Read the article from the Journal of Applied Arts and Healthdescribing this project and the research outcomes HERE
April 2014 - October 2015 Reconstructing Ourselves was an Arts Council Wales funded project exploring the stories, lives and experiences of breast reconstruction patients and staff at Morriston Hospital, Swansea, UK.
As part of this Artist in Residency Prue Thimbleby see website Rhian Solomon see website and Sarah Wright – a duo of Artists and a clinical Anthropologist – worked with clinicians and patients from Morriston Hospital – listening, talking, interpreting and recreating the detailed dialogues and narratives of the people that they met.
Sarah Wright led a research strand to the project – asking the question; ‘Does giving patients the chance to record what they want to say to the consultant and playing this at the start of the consultation improve the outcome?’
Rhian Solomon led art workshops with the patients, facilitating creative works in response to their experiences. She worked with Julianna Sissons, a couture pattern cutter, to run a workshop with plastic surgeons exploring the similarities and differences between cutting and shaping cloth and cutting and shaping skin. Following the workshop Rhian and Julianna created the textile model (see picture) which is now used in the breast reconstruction clinic to demonstrate different options for surgery.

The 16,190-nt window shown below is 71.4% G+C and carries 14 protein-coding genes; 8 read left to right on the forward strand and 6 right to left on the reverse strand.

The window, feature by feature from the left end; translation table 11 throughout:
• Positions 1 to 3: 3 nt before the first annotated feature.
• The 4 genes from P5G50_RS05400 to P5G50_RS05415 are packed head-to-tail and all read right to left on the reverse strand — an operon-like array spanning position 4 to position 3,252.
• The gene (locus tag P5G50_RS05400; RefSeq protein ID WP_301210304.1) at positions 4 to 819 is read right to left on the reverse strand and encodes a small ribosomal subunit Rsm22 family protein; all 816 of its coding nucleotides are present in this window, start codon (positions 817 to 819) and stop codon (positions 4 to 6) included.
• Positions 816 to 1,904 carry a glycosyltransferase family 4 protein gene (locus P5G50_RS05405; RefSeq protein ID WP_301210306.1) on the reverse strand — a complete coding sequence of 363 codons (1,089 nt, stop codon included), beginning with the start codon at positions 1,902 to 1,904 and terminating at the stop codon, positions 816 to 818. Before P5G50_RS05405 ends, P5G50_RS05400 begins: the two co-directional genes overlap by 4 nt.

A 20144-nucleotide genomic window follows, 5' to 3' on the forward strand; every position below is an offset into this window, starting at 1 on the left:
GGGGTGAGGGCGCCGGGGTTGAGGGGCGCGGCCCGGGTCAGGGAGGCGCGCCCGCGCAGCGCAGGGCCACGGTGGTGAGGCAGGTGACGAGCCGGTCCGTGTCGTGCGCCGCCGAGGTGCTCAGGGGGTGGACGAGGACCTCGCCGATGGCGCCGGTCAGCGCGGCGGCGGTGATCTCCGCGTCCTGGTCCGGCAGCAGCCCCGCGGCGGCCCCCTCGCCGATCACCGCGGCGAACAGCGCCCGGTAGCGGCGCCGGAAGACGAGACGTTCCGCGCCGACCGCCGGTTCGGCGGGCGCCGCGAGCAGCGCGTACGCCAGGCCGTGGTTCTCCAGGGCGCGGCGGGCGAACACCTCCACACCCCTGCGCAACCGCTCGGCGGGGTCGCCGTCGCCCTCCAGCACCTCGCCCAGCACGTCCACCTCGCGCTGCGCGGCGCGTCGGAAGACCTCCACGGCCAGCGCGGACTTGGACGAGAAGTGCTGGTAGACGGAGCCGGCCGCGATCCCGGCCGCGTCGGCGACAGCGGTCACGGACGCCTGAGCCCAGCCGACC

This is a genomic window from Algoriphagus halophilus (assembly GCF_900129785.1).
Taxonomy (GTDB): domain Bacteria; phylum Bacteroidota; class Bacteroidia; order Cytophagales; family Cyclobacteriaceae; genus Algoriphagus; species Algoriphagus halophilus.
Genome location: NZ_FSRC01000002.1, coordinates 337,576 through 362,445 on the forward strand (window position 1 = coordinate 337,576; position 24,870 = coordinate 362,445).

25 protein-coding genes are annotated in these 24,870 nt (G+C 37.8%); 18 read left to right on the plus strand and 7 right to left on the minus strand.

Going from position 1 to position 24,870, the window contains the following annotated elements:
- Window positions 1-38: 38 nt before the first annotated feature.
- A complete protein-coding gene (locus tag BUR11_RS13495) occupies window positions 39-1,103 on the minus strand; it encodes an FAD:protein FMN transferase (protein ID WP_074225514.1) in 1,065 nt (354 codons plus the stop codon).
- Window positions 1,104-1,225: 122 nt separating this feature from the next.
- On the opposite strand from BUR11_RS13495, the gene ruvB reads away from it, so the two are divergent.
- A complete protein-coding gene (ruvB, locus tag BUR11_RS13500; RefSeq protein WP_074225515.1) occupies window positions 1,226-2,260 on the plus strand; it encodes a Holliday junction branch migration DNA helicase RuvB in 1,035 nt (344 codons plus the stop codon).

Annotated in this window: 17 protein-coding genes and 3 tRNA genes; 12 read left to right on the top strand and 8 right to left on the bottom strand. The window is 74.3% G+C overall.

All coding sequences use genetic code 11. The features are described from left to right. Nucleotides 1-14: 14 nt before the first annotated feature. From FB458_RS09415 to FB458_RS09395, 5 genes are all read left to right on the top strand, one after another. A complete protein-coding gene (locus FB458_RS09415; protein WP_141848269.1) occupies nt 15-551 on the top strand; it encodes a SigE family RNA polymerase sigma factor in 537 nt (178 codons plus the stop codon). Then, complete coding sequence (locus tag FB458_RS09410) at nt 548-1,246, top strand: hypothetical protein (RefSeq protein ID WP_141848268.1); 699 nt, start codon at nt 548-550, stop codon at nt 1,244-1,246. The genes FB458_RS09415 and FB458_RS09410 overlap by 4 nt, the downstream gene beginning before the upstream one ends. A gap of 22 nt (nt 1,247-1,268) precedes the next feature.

Prue Thimbleby involved photography students from theUniversity of Wales Trinty St David and created eight patient story videos. See examples below.
The project culminated in a very successful symposium and exhibition which showed the results of the research, a new collection of work by Rhian Solomon and the digital stories told by participants involved in the project. The exhibition opened at the hospital and then moved to the Dynevor gallery at the University.
Since the project finished the video called 'Fashion Surgery' (see below) made by Rhian Solomon and Belinda Cotton from the ABMU medical illustration team has won the John Corney award for best non-clinical video at the UK Medical Illustration Conference.